In Naval History, we try to recognize small but significant naval anniversaries as well as large and momentous ones, such as the centennial of the Battle of Jutland. It was expected to be a cataclysmic fight—the upstart German fleet against the traditional ruler of the waves, the British fleet. But the World War I battle didn’t quite live up to its billing.
Jeremy Black argues in “Jutland’s Place in History” that although it lacked the decisiveness of the Royal Navy’s great victory at Trafalgar, the battle greatly influenced the war at sea and the Imperial German Navy’s ultimate defeat. Visually explaining history’s largest clash of capital ships is difficult, but hopefully our map package, “Charting the Battle of Jutland’s Course,” will help you better understand the fight. It’s based on maps in Captain Thomas Frothingham’s March 1928 article in the U.S. Naval Institute’s Proceedings. Meanwhile, Gary Staff’s article, “The Lützow’s Trial by Fire,” profiles the short-lived battlecruiser that gave as well as she got, and in “Looking Back,” Paul Stillwell recounts a future king’s experiences in the battle.
The significance of Jutland among naval thinkers can be judged by the more than 60 articles about it that appeared in Proceedings before the outbreak of World War II. Besides Frothingham, U.S. Navy Commander Holloway Frost, who’d earned the Navy Cross during the Great War, contributed several articles; he’d later pen one of the best-regarded histories of the battle.
Also appearing in Proceedings’ pages were the pointed Jutland opinions of civilian observers—including one whose brainchild is the subject of a tantalizing historical “what if.” In the years before World War I, inventor and businessman Arthur Pollen developed an analog fire-control computer for long-range gunnery, the Argo Clock. But the Royal Navy rejected it in favor of a cheaper system devised by Captain Frederic Dreyer, a protégé of future Grand Fleet commander John Jellicoe. Whether or not the Argo Clock would have improved poor British gunnery at Jutland is a hot topic among historians.
During the war, Pollen turned to journalism, becoming the naval writer for Land and Water magazine. It’s no surprise that Jellicoe, who’d played a role in the clock’s rejection, was a frequent target of his criticism and that Pollen championed that admiral’s rival, Vice Admiral David Beatty. He’s the hero of Pollen’s initial account of Jutland, which appeared in the July–August 1916 Proceedings.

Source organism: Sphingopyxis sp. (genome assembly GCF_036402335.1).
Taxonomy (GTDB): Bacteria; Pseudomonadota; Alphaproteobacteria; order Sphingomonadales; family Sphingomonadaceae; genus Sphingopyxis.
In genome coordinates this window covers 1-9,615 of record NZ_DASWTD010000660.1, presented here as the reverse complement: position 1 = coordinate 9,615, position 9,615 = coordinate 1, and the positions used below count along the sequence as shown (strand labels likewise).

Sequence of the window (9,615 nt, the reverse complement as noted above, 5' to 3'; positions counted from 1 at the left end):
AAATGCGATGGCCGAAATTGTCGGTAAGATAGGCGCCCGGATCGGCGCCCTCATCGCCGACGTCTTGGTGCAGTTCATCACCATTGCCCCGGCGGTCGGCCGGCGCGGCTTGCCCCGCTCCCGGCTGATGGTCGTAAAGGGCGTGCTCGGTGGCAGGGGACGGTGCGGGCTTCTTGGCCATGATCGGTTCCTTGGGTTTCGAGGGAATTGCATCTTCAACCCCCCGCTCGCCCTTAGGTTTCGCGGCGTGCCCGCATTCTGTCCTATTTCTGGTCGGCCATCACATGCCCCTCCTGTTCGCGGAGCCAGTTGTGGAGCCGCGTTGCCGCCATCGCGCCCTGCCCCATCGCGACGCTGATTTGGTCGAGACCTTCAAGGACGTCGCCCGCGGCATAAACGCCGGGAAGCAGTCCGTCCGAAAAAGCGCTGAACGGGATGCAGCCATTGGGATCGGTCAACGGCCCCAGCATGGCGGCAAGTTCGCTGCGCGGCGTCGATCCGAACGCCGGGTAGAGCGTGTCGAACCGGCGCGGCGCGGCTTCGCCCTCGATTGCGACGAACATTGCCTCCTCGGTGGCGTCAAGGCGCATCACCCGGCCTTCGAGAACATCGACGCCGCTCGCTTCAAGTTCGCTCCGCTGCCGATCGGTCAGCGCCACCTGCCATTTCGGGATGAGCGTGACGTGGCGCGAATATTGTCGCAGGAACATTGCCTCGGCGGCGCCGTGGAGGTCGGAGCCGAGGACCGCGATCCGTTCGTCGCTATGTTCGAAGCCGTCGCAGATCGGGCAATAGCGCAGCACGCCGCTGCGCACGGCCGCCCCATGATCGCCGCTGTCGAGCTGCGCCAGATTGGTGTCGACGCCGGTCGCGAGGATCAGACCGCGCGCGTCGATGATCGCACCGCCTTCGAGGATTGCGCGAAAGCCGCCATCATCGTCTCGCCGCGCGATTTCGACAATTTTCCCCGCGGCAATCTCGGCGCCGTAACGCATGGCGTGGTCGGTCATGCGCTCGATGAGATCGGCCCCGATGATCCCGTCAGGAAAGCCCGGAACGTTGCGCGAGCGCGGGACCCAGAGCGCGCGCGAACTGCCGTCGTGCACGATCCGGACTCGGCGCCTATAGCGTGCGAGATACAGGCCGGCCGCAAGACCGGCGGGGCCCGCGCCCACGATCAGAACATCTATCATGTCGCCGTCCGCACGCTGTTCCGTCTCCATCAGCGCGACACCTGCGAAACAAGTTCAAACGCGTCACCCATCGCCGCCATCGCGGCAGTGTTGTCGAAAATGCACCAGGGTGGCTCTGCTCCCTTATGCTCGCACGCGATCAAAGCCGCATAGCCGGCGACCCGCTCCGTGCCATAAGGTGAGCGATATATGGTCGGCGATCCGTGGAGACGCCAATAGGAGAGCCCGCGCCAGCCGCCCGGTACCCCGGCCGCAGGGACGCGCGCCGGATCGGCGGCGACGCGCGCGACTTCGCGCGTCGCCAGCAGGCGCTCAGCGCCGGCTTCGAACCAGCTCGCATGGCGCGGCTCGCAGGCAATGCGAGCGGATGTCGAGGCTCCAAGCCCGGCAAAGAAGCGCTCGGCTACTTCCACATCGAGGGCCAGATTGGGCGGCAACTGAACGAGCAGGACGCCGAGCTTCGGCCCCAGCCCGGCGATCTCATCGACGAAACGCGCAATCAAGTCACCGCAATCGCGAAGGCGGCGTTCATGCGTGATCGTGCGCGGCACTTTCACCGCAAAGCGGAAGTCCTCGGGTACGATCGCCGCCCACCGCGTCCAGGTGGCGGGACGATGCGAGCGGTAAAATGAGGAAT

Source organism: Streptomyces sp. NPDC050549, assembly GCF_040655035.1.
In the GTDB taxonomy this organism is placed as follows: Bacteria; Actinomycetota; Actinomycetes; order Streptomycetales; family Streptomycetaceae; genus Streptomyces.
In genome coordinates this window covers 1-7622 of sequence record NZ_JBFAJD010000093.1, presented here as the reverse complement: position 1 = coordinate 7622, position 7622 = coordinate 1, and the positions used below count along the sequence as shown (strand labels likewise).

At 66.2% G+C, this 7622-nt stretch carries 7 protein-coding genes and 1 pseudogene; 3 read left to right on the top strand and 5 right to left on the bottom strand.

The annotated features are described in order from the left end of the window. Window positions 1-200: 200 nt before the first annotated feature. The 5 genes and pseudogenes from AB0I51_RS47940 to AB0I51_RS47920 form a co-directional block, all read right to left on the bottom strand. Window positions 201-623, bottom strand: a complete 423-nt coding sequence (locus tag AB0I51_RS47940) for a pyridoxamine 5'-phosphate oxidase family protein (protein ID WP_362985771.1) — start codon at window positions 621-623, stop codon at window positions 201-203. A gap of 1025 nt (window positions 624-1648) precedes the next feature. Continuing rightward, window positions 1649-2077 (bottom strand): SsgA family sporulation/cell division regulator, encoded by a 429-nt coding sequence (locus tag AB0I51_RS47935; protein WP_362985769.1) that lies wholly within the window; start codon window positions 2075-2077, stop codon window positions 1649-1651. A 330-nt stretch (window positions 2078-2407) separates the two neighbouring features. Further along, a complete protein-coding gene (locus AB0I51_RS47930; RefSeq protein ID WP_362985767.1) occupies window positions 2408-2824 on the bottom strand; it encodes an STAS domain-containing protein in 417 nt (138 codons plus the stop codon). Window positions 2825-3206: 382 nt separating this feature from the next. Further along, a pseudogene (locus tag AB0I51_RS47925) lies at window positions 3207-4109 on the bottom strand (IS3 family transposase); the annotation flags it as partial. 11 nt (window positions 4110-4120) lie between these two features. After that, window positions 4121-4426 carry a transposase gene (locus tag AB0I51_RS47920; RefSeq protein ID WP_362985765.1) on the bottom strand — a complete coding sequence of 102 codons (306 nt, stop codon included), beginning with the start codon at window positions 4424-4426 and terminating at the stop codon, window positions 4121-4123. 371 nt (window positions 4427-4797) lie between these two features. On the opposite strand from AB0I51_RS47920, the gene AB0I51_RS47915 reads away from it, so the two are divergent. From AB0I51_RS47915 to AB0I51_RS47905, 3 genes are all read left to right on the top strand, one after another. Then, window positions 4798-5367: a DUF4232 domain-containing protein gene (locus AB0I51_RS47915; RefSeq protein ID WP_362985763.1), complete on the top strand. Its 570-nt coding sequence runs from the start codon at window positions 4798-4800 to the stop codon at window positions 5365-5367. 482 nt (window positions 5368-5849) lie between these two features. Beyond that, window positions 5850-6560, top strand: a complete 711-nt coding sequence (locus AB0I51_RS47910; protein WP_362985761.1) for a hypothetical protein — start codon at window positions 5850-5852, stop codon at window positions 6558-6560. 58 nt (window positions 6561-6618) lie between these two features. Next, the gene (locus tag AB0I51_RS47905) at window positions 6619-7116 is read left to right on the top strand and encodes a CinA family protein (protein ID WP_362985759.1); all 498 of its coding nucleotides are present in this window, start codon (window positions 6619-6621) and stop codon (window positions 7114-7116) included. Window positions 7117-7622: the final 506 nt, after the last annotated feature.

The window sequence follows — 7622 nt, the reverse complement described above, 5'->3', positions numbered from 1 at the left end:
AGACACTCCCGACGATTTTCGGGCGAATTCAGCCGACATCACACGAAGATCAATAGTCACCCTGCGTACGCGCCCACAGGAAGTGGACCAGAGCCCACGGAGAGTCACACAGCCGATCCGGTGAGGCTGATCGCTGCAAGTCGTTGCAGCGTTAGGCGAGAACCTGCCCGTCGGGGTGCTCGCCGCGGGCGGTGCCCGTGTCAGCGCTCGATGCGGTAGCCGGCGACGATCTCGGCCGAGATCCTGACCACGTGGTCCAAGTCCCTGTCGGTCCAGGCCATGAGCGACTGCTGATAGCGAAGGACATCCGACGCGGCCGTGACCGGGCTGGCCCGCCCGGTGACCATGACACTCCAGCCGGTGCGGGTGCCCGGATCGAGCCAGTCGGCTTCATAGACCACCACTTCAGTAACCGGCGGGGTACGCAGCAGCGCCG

Shortly thereafter the writer caught wind of U.S. Captain William Sims criticizing Beatty for risking his battlecruisers at Jutland. Pollen’s Land and Water response, reprinted in Proceedings’ November–December issue, belittled the captain’s observations, stating that they “illustrate . . . the astonishing difference between the point of view of those who only talk and reason about war, and of those who are faced with its realities.”
Some six months later—by which time Sims was facing those realities as a vice admiral in command of U.S. naval forces operating from British ports and Pollen was actively campaigning for Jellicoe’s removal as First Sea Lord—the writer had a chance to drive home his points at a London dinner party. Ethel Beatty recounted the evening in a letter to her husband, the admiral: “I talked to Pollen and he says in another two months Jellicoe will go [he would be sacked seven months later]. . . . The American admiral [Sims] was there. . . . Pollen had been putting him right about the battle of Jutland.”
Richard G. Latture
The Naval History staff is pleased to announce that the magazine’s 2015 Author of the Year is Vice Admiral Robert F. Dunn, USN (Ret.), for his December article, “Navy Air Strike: North Vietnam,” and his assistance with that issue’s special gatefold, “122 Days on Yankee Station.” Proceedings’ Author of the Year is Lieutenant Commander Brian Smicklas, USCG, and Vincent P. O’Hara was selected as the Naval Institute Press Author of the Year.